In abusive relationships, the holidays are often a season of tiptoeing around whichever person is the ticking time bomb who dictates the mood in your home.
I don't mean the normal stresse and fatigue of added events and winter sniffles. I'm talking about the partner or relative who -- like clockwork -- manages to spoil every fun activity, every single time.
If this happens in your house, you're not alone.
Ruining special occasions and sucking the joy out of everyone else's memories is actually a thing. An abuser's thing.
Here are four ways abuse tends to escalate during the holidays. If you know the signs ahead of time, it's easier to brace yourself, disengage the pettiness, and make a survival plan so it doesn't destroy your holiday Spirit.
1) Spoiling the presents
Let's say you just love giving gifts at Christmas. This means presents are a perfect way to exert control and raise your stress.
Your abuser might do this any number of ways:
- hiding the money so you can't go shopping (or stashing/freezing your credit card)
- telling you there's no Christmas budget (even though they just bought themselves an expensive gadget, so you know that's not true)
- returning gifts you bought for others, without telling you they took them back
- making a huge unplanned purchase with the money you've carefully saved for Christmas gifts
- taking credit for the gifts you chose and wrapped, as tho it was all their idea
- telling recipients what you plan to get for them, or buying the same gift and giving it to them first so yours seems redundant
- any number of other ways to ruin the joy of giving to others.
It's incredibly common for abusive partners (or even parents) to make a point of messing up gift-giving for those they control.
2) Arguing with the family
You know that one relative who just can not keep their opinions to themselves?
Every single holiday gathering, their nasty entitled attitude outstrips their compassion, their courtesy, and even their conscience.
It may seem like they are fundamentally incapable of just getting along, especially when the family comes together to celebrate. Instead of enjoying the companionship, they take it as an opportunity to shine... in all the ugliest ways.
When nobody agrees with them, they'll sulk, pout, or throw a tantrum to make sure they stay in the limelight. No one else's stress matters.
3) Picking a fight just before your big thing
A chronically controlling, jealous, possessive and insecure partner may make a pattern of picking fights just before any important event:
- the school play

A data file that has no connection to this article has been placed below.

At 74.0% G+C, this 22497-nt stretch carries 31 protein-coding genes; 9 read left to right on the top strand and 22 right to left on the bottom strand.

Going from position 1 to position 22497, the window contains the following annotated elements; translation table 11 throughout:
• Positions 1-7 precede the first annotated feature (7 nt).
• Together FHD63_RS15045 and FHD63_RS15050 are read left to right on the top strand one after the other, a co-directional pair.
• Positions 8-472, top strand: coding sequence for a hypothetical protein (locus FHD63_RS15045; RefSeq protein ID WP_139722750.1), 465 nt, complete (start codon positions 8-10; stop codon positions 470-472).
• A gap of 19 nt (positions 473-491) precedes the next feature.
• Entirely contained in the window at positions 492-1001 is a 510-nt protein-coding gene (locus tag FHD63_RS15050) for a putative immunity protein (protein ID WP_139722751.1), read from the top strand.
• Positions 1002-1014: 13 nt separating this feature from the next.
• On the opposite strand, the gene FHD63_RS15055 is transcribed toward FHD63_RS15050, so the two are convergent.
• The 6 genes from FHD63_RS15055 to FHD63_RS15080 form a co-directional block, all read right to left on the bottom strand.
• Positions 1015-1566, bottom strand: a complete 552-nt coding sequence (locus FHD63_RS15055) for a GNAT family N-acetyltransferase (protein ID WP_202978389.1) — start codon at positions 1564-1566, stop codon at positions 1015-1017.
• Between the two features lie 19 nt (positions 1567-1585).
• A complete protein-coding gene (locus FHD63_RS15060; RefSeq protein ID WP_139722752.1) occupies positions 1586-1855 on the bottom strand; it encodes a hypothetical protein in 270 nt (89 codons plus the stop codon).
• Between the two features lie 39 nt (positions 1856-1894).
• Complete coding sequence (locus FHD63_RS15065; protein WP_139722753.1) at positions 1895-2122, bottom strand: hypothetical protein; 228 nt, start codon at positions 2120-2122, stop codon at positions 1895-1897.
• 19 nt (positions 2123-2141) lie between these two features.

- the youth concert
- your office party
- dinner with your parents
- whatever else is emotionally important to you.
This pattern of abuse leaves you trembling, tearful, and in turmoil JUST before you need to deliver a speech, conduct a performance, or wherever else you hoped to be poised, polished and professional.
And presto! Your abuser holds all the cards again. You're not cheered or validated in your efforts to contribute to the community, instead you're stressed out, punched in the gut and trying to gather your wits. Exactly what makes them feel the most powerful.
Bonus points that they tarnished your shine.
4) Dr Jekyll v. Mr Scrooge
Leading up to the holidays, they may sound like they're looking forward to doing festive things together. They might make plans, suggest concerts, or share ideas for gifts and outings.
But then the season arrives and everything flips a switch. Instead of "let's go ice skating together like we discussed!" Suddenly it's "You always drag me places I can't stand."
Or maybe they just vanish and go do their own thing, leaving you home alone with the kids without warning.
I can't count how many survivors have told me their abuser would ramp up anticipation for special things, just to smash their expectations when the moment arrived.
Somehow, every time, the joyful excitement was doused with a hefty dose of Mr Scrooge.
If these things are consistently happening in your family, your marriage, or your friendships... you are likely experiencing an abusive relationship.
It's worth spending some time with a counselor or coach, to figure out a Holiday Survival Plan to help you navigate the minefield of stressful relationships while keeping your joyful memories intact.